#3. Harry Potter. Yes, I am rereading. I’m on Chamber of Secrets right now, and have also recently gotten into Pottermore. I’ve been exploring the site, which is interesting, although since it’s in its very beginning stages, there isn’t all that much to do and it’s a tad disappointing. I did, however, get Slytherin, which makes me quite pleased. I loved the way they had you choose your house (answering questions that, unlike the myriad of sorting hat quizzes out there, are NOT easy at all to cheat upon. Remember the ones with the really leading questions like, “which colour do you like best? green, red, yellow, or blue?” Yeah.) I’m eager to see what the rest of Pottermore is going to be like; I’ve already found out some really interesting information about McGonagall and The Dursleys’ courtship, as well as a lot more in depth information about wands and such.

That’s pretty much all for now — hopefully I’ll be able to update with another book review soon (after Chamber of Secrets I’m going to take a break and read something new before going back to the Harry Potter series again)!

035. Guest Blogging!

Just a quick update — I’ve been featured on my dear friend Jenna Shear’s blog. I wrote an article a while back about Ela Rogers, a rising star in the Tribal Fusion bellydance community, and she has posted it here. If you’re interested, check it out!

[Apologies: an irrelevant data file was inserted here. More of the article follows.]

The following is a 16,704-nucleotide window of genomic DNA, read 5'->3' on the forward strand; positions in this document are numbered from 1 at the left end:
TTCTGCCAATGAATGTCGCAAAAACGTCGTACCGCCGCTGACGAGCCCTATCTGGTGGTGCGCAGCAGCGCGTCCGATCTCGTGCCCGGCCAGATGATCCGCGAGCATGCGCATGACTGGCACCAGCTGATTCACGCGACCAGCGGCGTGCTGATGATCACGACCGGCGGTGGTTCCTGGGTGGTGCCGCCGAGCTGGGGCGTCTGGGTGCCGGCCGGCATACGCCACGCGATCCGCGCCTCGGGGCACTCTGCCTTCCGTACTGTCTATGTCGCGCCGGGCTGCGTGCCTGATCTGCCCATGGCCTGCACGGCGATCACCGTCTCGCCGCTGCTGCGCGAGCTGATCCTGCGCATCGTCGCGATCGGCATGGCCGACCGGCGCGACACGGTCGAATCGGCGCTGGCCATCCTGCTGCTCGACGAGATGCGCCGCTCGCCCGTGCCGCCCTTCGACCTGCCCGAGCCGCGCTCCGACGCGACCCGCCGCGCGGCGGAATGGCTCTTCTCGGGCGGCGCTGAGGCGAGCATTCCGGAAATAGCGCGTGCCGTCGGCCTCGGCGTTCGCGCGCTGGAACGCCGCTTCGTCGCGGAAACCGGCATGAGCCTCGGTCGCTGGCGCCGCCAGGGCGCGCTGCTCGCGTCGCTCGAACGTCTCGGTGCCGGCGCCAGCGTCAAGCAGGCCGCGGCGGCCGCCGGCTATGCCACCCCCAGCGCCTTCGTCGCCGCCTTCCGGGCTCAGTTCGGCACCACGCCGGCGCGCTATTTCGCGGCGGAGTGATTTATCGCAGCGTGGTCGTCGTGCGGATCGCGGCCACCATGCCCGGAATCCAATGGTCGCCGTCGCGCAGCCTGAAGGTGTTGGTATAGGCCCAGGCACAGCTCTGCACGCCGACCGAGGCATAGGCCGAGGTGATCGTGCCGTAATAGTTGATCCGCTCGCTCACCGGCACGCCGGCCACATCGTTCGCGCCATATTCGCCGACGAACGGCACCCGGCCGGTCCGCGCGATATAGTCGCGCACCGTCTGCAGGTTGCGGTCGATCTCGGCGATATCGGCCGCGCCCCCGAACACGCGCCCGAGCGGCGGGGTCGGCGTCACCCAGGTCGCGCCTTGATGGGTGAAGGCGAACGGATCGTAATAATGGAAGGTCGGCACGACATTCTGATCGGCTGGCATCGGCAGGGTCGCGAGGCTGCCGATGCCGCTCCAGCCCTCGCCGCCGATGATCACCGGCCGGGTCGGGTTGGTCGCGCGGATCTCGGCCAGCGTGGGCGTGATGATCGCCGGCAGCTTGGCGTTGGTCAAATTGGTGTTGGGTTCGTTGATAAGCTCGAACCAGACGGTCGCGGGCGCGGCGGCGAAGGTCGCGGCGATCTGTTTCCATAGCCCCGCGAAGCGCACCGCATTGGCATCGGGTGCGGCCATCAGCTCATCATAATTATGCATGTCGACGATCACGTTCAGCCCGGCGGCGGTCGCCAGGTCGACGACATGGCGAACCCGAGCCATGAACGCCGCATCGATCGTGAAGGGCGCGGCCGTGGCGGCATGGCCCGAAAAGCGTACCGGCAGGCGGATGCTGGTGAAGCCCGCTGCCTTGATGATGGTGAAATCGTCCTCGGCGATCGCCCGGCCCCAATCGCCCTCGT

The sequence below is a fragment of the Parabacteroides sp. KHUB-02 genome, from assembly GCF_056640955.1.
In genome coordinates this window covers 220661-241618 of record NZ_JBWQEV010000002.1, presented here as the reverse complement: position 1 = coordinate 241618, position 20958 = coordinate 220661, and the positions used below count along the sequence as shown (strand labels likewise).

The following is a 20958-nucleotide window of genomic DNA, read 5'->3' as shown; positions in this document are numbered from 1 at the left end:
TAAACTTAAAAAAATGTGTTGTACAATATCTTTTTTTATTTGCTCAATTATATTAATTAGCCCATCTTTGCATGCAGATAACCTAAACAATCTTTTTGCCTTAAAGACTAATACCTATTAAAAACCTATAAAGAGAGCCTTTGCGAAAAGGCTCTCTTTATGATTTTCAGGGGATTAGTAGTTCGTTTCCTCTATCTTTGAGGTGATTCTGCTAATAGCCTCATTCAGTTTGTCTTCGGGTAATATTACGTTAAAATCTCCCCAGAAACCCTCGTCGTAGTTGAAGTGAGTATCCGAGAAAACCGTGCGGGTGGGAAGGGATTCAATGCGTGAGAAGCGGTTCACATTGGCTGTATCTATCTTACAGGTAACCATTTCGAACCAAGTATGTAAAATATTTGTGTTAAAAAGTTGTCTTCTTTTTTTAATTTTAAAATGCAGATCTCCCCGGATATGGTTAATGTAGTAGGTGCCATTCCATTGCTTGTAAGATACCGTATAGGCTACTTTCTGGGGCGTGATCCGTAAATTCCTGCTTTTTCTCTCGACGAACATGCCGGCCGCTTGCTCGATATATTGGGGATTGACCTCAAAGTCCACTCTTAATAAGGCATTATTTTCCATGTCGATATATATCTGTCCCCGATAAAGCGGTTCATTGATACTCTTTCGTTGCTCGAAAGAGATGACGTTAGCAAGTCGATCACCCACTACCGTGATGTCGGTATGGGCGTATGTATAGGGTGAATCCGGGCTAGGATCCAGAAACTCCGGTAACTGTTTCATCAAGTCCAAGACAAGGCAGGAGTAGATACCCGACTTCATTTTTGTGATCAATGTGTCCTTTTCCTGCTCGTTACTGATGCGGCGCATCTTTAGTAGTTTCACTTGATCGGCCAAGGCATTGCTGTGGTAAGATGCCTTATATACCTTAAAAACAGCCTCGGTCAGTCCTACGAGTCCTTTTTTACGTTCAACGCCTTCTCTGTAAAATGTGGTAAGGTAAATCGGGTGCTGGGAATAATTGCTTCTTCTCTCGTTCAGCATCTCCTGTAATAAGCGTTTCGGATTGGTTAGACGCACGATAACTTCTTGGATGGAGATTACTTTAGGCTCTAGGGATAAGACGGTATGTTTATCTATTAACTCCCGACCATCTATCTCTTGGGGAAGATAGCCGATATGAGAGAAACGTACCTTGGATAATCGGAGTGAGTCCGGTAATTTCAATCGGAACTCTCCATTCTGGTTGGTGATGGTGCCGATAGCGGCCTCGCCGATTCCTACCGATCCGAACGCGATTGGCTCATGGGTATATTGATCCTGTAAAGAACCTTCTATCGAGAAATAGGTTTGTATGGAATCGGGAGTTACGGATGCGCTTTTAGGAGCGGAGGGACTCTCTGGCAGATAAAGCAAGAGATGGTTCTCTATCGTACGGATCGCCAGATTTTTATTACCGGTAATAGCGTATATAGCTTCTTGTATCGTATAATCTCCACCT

033. Class, Class, and Internship.

Recently, many things have occurred. I’ve written a lot of stuff — including speedfics, other short stories for the competitive writing community I belong to, and many articles — and I’ve read at least three books (for school, mind you, although Ann gave me three books from authors she currently represents and I’m in the midst of one).

I’ve been remarkably stressed out lately, mostly because the last week of class is finally rushing towards me like a very unavoidable bullet train. Next week, I have the following things due on either Monday or Wednesday: my adapted screenplay of “The Hortlak” by Kelly Link; a paper on Horseman, Pass By and its film adaptation, Hud; the rough draft of my profile piece; the revision of my travel article; and the book Cold Comfort Farm. There are probably other things, due, too, that I’m blocking from my mind.

Magazine Writing has been incredibly difficult and exhausting. Our assignments could be fun if we actually had a decent amount of time to write them and research them, but as it is, I perpetually feel rushed and anxious about them. Luckily, for my profile piece, I have already done my interview. Which is actually a great thing that happened today: I met bellydancer Ela Rogers and her husband today, and interviewed her for my article, which will be workshopped in class, revised, and then posted here, as well as a few other places. She was adorable, enthusiastic, and so sweet; it was wonderful to meet and talk to her. She’s an inspiring and impressive person!